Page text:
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Animal Breeding and Genetics
Asian-Australasian Journal of Animal Sciences 2002;15(12): 1738-1746.
DOI: https://doi.org/10.5713/ajas.2002.1738    Published online January 1, 2002.
Effects of Intraruminal Saliva Flow on Feed Intake in Goats Fed on Alfalfa Hay Cubes
Katsunori Sunagawa, Yoshifumi Nakatsu, Yoriko Nishikubo, Takeshi Ooshiro, Kouta Naitou, Itsuki Nagamine
Research was carried out to ascertain whether or not the volume of saliva flowing into the rumen regulates dry forage intake in ruminants. Goats with a parotid fistula were fed roughly crushed alfalfa hay cubes, concentrated beef cattle feed and NaHCO3 twice daily (10:00-12:00, 16:00-18:00). Except for the days on which experiments were conducted, the animals were free access to drinking water. The animals were intraruminally infused every day prior to the morning feeding period with parotid saliva collected from the parotid fistula over a 24 h period. The present experiment consisted of three treatments, non-infusion (NI), intraruminal infusion of parotid saliva (RSI), and intraruminal infusion of warm water (RWI). In the RSI treatment, approximately 4-5 kg of parotid saliva (280-290 mOsm/l) collected over a 24 h period was intraruminally infused 1 h prior to the commencement of morning feeding. In the RWI treatment, parotid saliva was substituted for warm water (36 C). After infusions, the animals were fed on roughly crushed alfalfa hay cubes for 2 h. During feeding, eating and saliva secretion rates were measured. Blood samples were also periodically collected from the jugular vein. After 2 h feeding, water intake was measured for 30 min. These measurements were used to define thirst levels. On the day of the experiment, the animals were not access to drinking water during the morning feeding. It is thought that rumen fill in RSI and RWI treatments was higher than the NI treatment. In comparison with the NI treatment however, cumulative feed intake increased by 39.3% with RSI treatment and by 45.9% with RWI treatment after completion of the 2 h feeding period. After 2 h feeding, thirst level in the RSI treatment showed only a 10% decrease compared to the NI treatment, but thirst level in the RWI treatment decreased 49.8%. Despite the significant differences in thirst levels between RSI and RWI treatments, the cumulative feed intake in both treatments was similar. When comparing accumulated saliva secretion volumes 2 h after feeding, volumes in the RSI treatment were significantly 35.9% lower than the NI treatment while volumes in the RWI treatment were unchanged. However, the volumes of saliva and fluid flowing into the rumen were greater in both RSI and RWI treatments when compared to the NI treatment. The results indicate that the amount of saliva flowing into the rumen is a factor regulating feed intake in ruminants fed on dry forage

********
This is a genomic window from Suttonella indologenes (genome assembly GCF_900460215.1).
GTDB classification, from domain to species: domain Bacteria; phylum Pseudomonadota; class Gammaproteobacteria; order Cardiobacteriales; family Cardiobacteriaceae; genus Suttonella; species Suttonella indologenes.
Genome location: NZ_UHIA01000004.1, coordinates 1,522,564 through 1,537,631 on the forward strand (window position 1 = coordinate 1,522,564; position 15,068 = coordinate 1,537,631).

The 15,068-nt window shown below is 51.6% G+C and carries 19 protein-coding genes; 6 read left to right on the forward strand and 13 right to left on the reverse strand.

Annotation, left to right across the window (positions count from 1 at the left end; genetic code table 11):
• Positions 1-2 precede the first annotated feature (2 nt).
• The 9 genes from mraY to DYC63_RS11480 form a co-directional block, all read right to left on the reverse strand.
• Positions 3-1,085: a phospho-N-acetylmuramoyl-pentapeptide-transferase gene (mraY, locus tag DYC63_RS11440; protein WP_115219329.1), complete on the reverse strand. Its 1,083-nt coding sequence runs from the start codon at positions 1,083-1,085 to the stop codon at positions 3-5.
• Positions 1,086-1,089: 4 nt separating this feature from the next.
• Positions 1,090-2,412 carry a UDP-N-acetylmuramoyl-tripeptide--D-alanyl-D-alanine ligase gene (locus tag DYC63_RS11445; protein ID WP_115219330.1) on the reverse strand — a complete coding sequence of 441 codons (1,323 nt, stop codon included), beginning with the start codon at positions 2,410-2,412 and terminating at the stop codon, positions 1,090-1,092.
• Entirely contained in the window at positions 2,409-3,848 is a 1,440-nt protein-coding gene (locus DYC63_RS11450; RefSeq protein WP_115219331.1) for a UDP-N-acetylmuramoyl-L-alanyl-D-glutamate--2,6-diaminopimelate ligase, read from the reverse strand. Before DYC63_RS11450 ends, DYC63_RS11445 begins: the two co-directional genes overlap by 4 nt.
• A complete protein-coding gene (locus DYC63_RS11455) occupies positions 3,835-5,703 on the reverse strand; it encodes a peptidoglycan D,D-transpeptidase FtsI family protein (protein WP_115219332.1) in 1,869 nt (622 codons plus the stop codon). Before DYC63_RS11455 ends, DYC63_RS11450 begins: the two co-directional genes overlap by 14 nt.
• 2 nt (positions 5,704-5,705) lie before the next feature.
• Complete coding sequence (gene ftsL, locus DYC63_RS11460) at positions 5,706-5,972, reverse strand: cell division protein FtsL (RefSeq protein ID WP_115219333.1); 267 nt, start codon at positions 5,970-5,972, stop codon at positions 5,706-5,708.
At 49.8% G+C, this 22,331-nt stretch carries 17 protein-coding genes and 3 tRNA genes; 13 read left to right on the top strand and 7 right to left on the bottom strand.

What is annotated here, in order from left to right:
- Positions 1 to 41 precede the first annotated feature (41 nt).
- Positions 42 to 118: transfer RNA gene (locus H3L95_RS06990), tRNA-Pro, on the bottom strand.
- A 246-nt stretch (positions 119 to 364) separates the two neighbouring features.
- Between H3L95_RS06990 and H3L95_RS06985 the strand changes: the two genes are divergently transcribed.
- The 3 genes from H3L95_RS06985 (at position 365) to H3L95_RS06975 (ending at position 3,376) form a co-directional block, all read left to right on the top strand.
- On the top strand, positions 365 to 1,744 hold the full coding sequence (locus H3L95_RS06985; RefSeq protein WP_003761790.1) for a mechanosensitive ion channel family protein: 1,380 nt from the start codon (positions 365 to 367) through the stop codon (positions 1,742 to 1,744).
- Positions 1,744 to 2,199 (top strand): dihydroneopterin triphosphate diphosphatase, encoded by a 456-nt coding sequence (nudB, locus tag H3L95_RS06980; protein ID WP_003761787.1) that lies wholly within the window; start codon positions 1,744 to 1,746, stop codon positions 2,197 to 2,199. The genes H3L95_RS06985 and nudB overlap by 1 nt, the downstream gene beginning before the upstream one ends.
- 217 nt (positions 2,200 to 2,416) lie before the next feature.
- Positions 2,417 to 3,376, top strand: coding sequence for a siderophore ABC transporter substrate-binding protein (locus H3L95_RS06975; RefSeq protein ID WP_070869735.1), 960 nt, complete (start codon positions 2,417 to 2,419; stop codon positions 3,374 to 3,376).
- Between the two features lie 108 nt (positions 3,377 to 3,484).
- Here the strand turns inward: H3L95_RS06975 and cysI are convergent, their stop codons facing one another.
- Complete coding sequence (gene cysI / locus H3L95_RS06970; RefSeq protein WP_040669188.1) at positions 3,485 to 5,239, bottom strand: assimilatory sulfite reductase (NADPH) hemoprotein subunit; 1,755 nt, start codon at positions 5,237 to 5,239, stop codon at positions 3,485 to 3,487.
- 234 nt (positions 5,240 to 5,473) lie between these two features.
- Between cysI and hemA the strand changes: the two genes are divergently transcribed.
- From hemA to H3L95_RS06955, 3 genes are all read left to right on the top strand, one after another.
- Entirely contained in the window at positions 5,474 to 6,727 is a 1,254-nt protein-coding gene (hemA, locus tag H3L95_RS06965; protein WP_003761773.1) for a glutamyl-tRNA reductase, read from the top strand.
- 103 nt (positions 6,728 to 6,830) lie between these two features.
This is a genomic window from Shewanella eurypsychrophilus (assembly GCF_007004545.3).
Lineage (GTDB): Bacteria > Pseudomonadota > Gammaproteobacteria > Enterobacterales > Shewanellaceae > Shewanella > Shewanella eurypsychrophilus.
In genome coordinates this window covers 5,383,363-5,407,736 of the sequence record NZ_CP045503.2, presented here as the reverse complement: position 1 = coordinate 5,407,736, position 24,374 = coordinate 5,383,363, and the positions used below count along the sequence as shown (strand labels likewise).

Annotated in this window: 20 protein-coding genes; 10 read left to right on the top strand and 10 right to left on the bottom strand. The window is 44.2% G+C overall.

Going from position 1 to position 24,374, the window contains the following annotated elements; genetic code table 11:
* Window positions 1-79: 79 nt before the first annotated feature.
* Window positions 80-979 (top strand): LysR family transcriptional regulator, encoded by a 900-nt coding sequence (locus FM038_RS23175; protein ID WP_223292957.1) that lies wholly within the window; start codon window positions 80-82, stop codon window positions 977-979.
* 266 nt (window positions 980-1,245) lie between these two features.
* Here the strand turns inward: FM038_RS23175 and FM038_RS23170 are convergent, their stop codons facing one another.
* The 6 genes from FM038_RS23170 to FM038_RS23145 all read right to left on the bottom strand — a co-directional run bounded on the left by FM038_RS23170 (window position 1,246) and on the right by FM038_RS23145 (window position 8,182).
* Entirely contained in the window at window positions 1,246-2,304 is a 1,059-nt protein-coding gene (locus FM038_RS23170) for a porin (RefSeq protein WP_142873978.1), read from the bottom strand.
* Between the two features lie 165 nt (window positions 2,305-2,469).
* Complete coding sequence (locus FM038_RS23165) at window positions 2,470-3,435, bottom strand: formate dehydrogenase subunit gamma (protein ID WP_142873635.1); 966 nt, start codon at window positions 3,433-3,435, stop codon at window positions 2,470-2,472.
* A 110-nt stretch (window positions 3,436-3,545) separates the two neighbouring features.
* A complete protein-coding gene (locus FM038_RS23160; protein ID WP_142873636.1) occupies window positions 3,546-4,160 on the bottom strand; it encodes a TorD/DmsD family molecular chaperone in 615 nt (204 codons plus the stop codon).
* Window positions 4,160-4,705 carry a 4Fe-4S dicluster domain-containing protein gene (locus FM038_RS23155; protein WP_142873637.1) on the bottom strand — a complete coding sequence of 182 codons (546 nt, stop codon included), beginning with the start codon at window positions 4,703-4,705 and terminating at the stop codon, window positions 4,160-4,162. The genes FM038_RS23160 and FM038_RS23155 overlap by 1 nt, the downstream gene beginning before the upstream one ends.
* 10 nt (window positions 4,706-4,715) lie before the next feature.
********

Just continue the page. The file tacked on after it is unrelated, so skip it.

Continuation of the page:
Keywords: Intraruminal Saliva Flow; Dry Forage Intake; Goats

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